The Swiss Exchange completes its Spanish acquisition. London Stock Exchange could be on the receiving end of a mega antitrust review. While the Hong Kong exchanges are celebrating 20 spectacularly successful years as a public company on their own market. Exciting technology news as serial entrepreneur, Nils-Robert Persson returns to the parish and indeed, exciting news emerges from down under: could the Australian Stock Exchange actually be open to settlement competition? My name is Patrick L Young, welcome to the bourse business weekly digest: It's the Exchange Invest Weekly Podcast.
Beginning with parish notes this week, plaudits to Hong Kong exchanges marking their 20th anniversary as a public company. That was a good day for markets and indeed we applauded this week to the US stock exchanges who brought their case against the totalitarian stupidity of the SEC with a penny pilot which threatened to leave US markets with “one nation two systems” as an experiment where as we know previous efforts by the SEC to push progress have brought us such gems of dysfunction as reg NMS.
As you will know if you're a weekly or indeed daily reader of the Exchange Invest Newsletter. Every edition begins with a little history lesson appropriate to the issue number. This week's podcast coincides with issue 1792. Of course, 1792 was the year when the highwayman Nicholas Pelletier became the first person executed by the guillotine in France. However, of more interest to the parish: under an American sycamore tree in Manhattan, New York 24 brokers and merchants signed the Buttonwood agreement Named after the tree, it read,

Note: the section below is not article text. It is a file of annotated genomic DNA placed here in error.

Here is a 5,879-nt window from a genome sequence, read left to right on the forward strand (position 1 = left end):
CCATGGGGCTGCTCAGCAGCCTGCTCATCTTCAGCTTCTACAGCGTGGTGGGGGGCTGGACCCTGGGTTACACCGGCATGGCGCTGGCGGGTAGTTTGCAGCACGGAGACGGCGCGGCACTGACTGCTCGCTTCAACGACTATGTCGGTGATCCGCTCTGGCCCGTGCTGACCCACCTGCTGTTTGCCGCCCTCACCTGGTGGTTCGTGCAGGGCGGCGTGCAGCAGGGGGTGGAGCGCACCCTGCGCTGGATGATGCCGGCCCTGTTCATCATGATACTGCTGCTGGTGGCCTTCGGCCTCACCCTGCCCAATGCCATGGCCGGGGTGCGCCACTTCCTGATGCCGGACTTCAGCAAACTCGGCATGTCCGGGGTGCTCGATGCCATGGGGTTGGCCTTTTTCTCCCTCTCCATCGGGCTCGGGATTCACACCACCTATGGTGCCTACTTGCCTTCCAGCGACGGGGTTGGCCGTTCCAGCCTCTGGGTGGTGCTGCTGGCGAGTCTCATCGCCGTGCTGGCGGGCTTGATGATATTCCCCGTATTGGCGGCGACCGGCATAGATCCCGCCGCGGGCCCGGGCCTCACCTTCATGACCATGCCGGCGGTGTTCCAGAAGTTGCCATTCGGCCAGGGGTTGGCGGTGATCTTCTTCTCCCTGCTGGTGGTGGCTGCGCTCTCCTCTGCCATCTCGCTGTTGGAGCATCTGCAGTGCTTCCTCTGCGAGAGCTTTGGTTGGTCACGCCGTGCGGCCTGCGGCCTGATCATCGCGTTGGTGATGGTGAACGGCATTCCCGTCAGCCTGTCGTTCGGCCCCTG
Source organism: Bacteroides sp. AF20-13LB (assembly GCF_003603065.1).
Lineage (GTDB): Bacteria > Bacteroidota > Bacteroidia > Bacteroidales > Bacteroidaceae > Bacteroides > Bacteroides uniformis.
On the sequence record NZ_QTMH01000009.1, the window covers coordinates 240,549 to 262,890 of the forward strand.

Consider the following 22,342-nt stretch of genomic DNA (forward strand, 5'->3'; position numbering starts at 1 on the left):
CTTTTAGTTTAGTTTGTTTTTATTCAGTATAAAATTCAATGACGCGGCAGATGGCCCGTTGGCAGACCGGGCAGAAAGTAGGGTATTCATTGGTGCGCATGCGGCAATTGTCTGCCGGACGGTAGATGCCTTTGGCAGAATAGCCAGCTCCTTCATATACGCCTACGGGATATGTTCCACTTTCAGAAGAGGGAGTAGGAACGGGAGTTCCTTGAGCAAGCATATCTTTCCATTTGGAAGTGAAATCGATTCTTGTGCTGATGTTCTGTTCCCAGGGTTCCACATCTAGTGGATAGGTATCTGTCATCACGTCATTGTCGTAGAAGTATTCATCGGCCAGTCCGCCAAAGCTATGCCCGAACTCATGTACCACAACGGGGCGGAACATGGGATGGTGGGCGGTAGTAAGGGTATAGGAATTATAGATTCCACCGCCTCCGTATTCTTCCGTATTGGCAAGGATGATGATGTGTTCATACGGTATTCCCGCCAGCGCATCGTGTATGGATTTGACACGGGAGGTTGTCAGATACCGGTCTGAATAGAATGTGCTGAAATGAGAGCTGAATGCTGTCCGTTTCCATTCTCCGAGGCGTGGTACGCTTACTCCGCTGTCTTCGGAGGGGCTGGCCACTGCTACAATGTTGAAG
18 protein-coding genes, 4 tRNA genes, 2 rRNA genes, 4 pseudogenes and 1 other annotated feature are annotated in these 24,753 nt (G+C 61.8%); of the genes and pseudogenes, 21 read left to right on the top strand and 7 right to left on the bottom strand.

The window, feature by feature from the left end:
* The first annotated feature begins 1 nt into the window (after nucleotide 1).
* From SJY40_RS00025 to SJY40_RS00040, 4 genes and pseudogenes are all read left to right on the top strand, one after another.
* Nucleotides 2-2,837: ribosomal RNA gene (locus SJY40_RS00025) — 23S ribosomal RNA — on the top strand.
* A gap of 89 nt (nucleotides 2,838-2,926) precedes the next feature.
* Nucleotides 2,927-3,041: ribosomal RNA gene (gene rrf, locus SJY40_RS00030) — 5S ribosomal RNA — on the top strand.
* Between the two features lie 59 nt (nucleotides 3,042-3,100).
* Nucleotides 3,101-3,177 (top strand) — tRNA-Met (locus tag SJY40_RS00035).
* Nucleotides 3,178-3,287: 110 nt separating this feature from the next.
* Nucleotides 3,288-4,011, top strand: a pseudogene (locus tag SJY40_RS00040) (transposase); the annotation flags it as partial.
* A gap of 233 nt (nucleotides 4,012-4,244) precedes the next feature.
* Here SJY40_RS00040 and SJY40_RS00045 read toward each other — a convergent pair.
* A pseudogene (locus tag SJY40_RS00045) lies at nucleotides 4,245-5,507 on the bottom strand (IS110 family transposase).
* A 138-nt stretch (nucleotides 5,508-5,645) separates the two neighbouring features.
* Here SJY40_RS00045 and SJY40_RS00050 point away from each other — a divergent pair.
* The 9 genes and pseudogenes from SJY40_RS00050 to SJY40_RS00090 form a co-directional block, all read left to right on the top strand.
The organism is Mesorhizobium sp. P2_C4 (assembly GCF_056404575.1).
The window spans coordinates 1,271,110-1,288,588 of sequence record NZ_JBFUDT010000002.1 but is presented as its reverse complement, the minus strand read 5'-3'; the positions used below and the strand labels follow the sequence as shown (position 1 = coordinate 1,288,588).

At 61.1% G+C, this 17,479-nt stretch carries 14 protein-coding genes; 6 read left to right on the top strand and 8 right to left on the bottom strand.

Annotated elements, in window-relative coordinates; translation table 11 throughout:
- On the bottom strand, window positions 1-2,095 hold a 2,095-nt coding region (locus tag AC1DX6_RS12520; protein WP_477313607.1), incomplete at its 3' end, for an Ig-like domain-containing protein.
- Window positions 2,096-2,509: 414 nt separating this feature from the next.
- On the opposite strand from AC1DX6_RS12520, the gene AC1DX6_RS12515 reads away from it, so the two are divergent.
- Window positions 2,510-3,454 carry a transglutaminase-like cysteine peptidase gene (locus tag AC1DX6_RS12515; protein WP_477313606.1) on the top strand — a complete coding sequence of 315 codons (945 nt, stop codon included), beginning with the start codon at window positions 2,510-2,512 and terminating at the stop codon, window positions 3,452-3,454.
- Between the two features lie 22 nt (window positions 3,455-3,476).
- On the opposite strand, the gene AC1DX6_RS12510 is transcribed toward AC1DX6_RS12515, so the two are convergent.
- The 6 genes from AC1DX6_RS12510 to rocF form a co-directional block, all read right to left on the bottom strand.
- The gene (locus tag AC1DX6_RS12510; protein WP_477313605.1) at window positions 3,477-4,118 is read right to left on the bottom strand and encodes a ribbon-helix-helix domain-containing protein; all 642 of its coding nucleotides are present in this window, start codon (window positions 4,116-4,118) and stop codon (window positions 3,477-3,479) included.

“We the Subscribers, Brokers for the Purchase and Sale of Public Stock, do hereby solemnly promise and pledge ourselves to each other, that we will not buy or sell from this day for any person whatsoever, any kind of Public Stock, at a less rate than one quarter per cent Commission on the Specie value and that we will give a preference to each other in our Negotiations. In Testimony whereof we have set our hands this 17th day of May at New York. 1792.”
Of course the modern NYSE has changed a bit since then (its inflection points curiously involve several key M&A events but that Buttonwood tree was witness to one of the most powerful events in commercial history... and with it, it helped to create Exchange Invest, a couple of centuries down the line.
As I mentioned earlier, the appeals courts in the USA ruled in favor of the stock exchanges in their fee fight with the SEC. It's interesting to note the judges were appointed by, respectively, Presidents Carter, Obama and Reagan... not always a mix super conducive to disagreeing with regulators. After two strikeouts and a fortnight of legal actions, one is minded to ponder in the event of a third strike is the SEC out?. For perspective, we recalled this week in Exchange Invest Daily the powerful and poignant Stacy Cunningham Wall Street Journal opinion piece at the commencement of these proceedings brought by NYSE, NASDAQ and CBOE who were ”suing the SEC to protect the stock market.” It remains a very pertinent read to this day. And indeed, on CNBC the NYSE President Stacy Cunningham was discussing the reopening of her markets and in very, very measured tones she provided an overview and a background to the court ruling against the SEC and how in many other areas. relations are entirely cordial with the US regulator and the stock exchanges.